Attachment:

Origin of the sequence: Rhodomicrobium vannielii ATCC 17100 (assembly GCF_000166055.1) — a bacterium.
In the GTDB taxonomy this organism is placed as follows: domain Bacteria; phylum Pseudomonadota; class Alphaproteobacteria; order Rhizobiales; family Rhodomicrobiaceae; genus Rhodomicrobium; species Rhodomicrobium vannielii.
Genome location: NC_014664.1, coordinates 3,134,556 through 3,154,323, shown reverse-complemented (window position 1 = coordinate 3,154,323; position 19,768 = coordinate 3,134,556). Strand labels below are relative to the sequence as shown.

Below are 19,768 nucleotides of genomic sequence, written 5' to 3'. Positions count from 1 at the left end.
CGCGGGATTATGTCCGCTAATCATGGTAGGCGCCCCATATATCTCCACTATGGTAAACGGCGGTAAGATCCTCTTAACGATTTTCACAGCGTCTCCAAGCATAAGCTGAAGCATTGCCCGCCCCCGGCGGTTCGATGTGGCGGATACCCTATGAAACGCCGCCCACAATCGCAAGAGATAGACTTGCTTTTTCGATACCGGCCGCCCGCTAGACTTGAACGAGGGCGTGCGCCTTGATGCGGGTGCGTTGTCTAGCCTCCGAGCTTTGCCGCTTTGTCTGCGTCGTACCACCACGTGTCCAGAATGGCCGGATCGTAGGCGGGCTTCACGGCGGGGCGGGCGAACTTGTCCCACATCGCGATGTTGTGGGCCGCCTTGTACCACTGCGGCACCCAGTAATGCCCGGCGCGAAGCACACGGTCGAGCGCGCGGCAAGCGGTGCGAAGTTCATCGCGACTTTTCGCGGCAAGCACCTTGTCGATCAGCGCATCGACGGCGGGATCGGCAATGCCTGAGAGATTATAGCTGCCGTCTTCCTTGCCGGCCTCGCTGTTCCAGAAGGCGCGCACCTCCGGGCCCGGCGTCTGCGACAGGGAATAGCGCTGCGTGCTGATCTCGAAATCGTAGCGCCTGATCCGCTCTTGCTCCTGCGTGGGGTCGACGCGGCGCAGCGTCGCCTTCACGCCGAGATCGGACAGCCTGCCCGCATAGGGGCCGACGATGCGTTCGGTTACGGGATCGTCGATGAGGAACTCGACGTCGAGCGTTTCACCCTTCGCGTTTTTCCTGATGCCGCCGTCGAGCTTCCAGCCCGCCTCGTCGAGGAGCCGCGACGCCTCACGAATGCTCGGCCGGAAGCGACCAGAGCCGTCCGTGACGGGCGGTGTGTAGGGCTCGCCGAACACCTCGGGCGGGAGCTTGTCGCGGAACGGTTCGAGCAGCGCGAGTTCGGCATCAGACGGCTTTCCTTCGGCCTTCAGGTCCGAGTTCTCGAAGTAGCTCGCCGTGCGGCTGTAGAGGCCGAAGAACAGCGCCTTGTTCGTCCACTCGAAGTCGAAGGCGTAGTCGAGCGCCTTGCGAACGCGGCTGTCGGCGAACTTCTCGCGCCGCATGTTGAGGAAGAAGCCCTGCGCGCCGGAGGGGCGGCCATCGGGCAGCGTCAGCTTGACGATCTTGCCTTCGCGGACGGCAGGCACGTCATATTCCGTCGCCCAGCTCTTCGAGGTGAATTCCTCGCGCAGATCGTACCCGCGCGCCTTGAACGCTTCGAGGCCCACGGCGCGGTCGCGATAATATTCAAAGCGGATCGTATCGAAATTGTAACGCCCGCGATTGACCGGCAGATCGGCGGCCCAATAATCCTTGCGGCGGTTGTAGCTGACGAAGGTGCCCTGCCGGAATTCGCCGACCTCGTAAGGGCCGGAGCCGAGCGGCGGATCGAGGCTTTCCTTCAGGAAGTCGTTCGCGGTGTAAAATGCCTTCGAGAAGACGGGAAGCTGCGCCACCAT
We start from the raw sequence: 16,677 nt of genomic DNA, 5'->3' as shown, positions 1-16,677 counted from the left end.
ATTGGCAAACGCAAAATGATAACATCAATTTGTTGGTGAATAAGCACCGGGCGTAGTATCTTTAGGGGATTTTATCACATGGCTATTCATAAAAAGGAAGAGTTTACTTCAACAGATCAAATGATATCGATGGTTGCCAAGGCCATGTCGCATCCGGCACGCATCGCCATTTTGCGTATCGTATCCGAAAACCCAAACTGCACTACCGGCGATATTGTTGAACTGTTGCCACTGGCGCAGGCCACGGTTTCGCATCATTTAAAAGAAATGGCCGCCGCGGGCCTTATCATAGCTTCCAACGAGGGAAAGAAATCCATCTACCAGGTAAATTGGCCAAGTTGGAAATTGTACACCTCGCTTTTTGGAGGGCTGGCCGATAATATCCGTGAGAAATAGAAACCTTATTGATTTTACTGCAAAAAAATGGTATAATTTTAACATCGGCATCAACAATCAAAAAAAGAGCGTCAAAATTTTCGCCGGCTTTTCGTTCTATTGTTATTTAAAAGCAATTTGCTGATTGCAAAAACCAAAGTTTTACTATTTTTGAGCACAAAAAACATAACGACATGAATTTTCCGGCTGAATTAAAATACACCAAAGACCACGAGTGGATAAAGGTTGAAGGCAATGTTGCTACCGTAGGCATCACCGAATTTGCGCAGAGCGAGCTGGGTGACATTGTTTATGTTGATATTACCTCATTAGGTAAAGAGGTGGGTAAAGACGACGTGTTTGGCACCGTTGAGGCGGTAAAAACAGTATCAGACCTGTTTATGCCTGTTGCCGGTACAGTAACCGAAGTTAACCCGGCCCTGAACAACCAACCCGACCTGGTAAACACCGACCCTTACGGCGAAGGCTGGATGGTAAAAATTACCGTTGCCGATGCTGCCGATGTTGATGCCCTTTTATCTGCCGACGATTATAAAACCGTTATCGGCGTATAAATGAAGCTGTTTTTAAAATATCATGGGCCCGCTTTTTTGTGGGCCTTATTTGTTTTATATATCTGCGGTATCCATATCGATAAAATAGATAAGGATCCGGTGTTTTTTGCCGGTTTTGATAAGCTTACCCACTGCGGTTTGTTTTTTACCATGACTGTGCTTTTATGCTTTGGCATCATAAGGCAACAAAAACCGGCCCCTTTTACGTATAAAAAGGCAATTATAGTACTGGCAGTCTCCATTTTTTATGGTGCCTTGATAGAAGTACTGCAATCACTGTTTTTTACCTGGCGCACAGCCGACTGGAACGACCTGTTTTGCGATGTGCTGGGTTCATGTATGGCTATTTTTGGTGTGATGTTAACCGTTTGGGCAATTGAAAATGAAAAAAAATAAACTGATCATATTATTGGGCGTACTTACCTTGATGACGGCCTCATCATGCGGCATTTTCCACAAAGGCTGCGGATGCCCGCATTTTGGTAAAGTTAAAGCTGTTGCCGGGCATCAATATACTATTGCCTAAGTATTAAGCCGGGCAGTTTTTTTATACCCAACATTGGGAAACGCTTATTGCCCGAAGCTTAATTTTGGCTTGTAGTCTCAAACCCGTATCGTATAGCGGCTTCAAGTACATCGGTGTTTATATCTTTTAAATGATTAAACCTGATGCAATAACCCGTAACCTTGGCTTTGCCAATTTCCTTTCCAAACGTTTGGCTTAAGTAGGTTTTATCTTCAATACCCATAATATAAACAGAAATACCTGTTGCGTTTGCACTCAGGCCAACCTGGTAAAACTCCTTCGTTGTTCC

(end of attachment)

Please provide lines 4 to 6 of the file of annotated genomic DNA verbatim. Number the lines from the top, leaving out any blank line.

Below are 19,768 nucleotides of genomic sequence, written 5' to 3'. Positions count from 1 at the left end.
CGCGGGATTATGTCCGCTAATCATGGTAGGCGCCCCATATATCTCCACTATGGTAAACGGCGGTAAGATCCTCTTAACGATTTTCACAGCGTCTCCAAGCATAAGCTGAAGCATTGCCCGCCCCCGGCGGTTCGATGTGGCGGATACCCTATGAAACGCCGCCCACAATCGCAAGAGATAGACTTGCTTTTTCGATACCGGCCGCCCGCTAGACTTGAACGAGGGCGTGCGCCTTGATGCGGGTGCGTTGTCTAGCCTCCGAGCTTTGCCGCTTTGTCTGCGTCGTACCACCACGTGTCCAGAATGGCCGGATCGTAGGCGGGCTTCACGGCGGGGCGGGCGAACTTGTCCCACATCGCGATGTTGTGGGCCGCCTTGTACCACTGCGGCACCCAGTAATGCCCGGCGCGAAGCACACGGTCGAGCGCGCGGCAAGCGGTGCGAAGTTCATCGCGACTTTTCGCGGCAAGCACCTTGTCGATCAGCGCATCGACGGCGGGATCGGCAATGCCTGAGAGATTATAGCTGCCGTCTTCCTTGCCGGCCTCGCTGTTCCAGAAGGCGCGCACCTCCGGGCCCGGCGTCTGCGACAGGGAATAGCGCTGCGTGCTGATCTCGAAATCGTAGCGCCTGATCCGCTCTTGCTCCTGCGTGGGGTCGACGCGGCGCAGCGTCGCCTTCACGCCGAGATCGGACAGCCTGCCCGCATAGGGGCCGACGATGCGTTCGGTTACGGGATCGTCGATGAGGAACTCGACGTCGAGCGTTTCACCCTTCGCGTTTTTCCTGATGCCGCCGTCGAGCTTCCAGCCCGCCTCGTCGAGGAGCCGCGACGCCTCACGAATGCTCGGCCGGAAGCGACCAGAGCCGTCCGTGACGGGCGGTGTGTAGGGCTCGCCGAACACCTCGGGCGGGAGCTTGTCGCGGAACGGTTCGAGCAGCGCGAGTTCGGCATCAGACGGCTTTCCTTCGGCCTTCAGGTCCGAGTTCTCGAAGTAGCTCGCCGTGCGGCTGTAGAGGCCGAAGAACAGCGCCTTGTTCGTCCACTCGAAGTCGAAGGCGTAGTCGAGCGCCTTGCGAACGCGGCTGTCGGCGAACTTCTCGCGCCGCATGTTGAGGAAGAAGCCCTGCGCGCCGGAGGGGCGGCCATCGGGCAGCGTCAGCTTGACGATCTTGCCTTCGCGGACGGCAGGCACGTCATATTCCGTCGCCCAGCTCTTCGAGGTGAATTCCTCGCGCAGATCGTACCCGCGCGCCTTGAACGCTTCGAGGCCCACGGCGCGGTCGCGATAATATTCAAAGCGGATCGTATCGAAATTGTAACGCCCGCGATTGACCGGCAGATCGGCGGCCCAATAATCCTTGCGGCGGTTGTAGCTGACGAAGGTGCCCTGCCGGAATTCGCCGACCTCGTAAGGGCCGGAGCCGAGCGGCGGATCGAGGCTTTCCTTCAGGAAGTCGTTCGCGGTGTAAAATGCCTTCGAGAAGACGGGAAGCTGCGCCACCAT
We start from the raw sequence: 16,677 nt of genomic DNA, 5'->3' as shown, positions 1-16,677 counted from the left end.